once we get past the 'how wonderful and amazing she's alive' phase, it'll be interesting to know if her position on gun control has changed at all (if she still has reasonable cognition)
.

Posted by: gak on January 19, 2011 at 6:50 PM | PERMALINK

mcc wrote: "You come in here and lie about the health care bill all the time."

Oh, really?

If you want to publicly accuse me of lying about the health care bill, it would be common decency on your part to give at least ONE example of a false statement that I have made about it.

If I "lie" about it "all the time" that should be very easy to do.

Just one, single example is all you need, out of all those "lies" that I tell "all the time".

I'm waiting.

Posted by: SecularAnimist on January 19, 2011 at 7:12 PM | PERMALINK

Google search for site:washingtonmonthly.com secularanimist hcr

"It's the corporate-stooge Senate Democrats who have "screwed up" health care reform by turning it into corporate welfare for the insurance and pharmaceutical corporations."

"So, really, maybe it's the corporate stooge Senate Democrats and Obama who are "with the Republicans" on passing "conservative" so-called "reform" "

"The ONLY REASON the individual mandate exists is to protect the profits of the for-profit insurance corporations at public expense. The individual mandate is what we got in return for the Democrats putting single-payer off the table from the start and then the Senate Democrats putting a public option off the table. What a sweet deal. Not. It's a Republican idea, it's an insurance corporation idea, it's a bad idea, and it represents a fundamentally WRONG direction for health care policy in the USA."

"[The Affordable Care Act] rejects, abandons and excludes ANY form of national public health insurance [mcc edit: see sec. 1334 here] and instead entrenches the for-profit insurance corporations as the permanent foundation of the USA's health care system"

Top four hits, I sorta lost track of the tab at that point. It seems to me (1) you are in no place to expect "common decency" from anyone, as you certainly are not voluntarily practicing such a thing yourself; and (2) you are not really in a place to complain about Republicans trying to tear down the health care bill, when you are speaking with identical words to them in many ways on that same bill..

Posted by: mcc on January 19, 2011 at 7:25 PM | PERMALINK

On the "Who Doesn't Learn" that has been widely reported, I think that it would be better for the press to wait until the book purporting the findings has been reviewed by peers.

There are several issues to be raised at the outset. First, which colleges were measured and why were they chosen? As to testing, there is no standard mandate for students to take achievement exams in college. What compelled participation in the project? Even though their are before and after measures, that in and of itself does not constitute a scientific study: one needs controls to compare the measurement group with the non measurement group. While there seems to be some controls for types of majors, those in and of themselves are week. First there are many majors, and second there are vast differences in curricula and emphases across institutions. And lastly, is there compelling evidence given by the researchers that the students measured in fact statistically align with the nation's student populations?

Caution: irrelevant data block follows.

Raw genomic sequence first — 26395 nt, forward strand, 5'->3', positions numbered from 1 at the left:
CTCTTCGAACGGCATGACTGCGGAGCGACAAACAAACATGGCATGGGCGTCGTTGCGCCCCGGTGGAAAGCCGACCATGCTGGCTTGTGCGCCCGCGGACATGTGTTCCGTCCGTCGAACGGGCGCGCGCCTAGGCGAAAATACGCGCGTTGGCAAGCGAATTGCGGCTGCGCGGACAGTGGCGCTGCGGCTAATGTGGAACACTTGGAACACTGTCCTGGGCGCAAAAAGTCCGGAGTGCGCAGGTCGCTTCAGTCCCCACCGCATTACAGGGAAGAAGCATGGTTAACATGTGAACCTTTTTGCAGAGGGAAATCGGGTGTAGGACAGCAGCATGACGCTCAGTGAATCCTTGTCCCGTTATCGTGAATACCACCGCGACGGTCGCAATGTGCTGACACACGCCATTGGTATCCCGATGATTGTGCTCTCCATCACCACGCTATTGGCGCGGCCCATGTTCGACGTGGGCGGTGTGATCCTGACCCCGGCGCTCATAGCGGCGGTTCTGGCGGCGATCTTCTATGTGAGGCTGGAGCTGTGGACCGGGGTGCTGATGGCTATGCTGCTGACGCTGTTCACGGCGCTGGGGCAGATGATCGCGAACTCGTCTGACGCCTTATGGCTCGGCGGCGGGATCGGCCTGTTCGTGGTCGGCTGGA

Until these facts have been investigated, this is not a scientific study whose validity may be applied to college students in general or education policy. It is merely pre-sales publicity.

Unfortunately, and I have witnessed several examples of this type of hype before, policy decisions get made or revisions to perfectly good programs get ram-rodded through even though the research did not meet the scientific minimums.

It happens in education, in economic development, in food and drug policy (notwithstanding FDA actions), and in infrastructure investments.

Posted by: Dave Swenson on January 19, 2011 at 7:57 PM | PERMALINK

Following up on Dave Swenson's concerns (above), does the CLA actually measure what it claims to measure? How does it evaluate "critical thinking, complex reasoning and writing skills"?

Posted by: R on January 19, 2011 at 8:39 PM | PERMALINK

It's not often I disagree with Steve but the Cohen case is one. As anon and others argue above, we can hardly remove all/any references to Goebbels from our discourse without creating a gaping hole in the history of Europe last century and in the history and methodologies of propaganda.

Where Cohen went wrong was to bring in the Holocaust and Jews. And the reason that is inappropriate is, of course, the very significant differences in magnitude of the present case and the historical case.

And it's a pity he screwed up in that respect because it simply is the case that the Big Lie technique is being utilized by Republicans presently in the case Cohen refers to an many others. Further, no other voice has so succinctly stated the technique as Goebbel's stated it. But by his careless (in my estimation) allusion to the Holocaust element, he's drawn attention away from what he wished to place it on. And attention needs to be focused on the what these people are up to, quite knowingly.

In the more important aspect here, he's got it right.

Posted by: Bernie Latham on January 19, 2011 at 8:49 PM | PERMALINK

I can't wait for some foreign leader to press the US to improve its human rights record. Hu has no room to talk, but many Europeans do.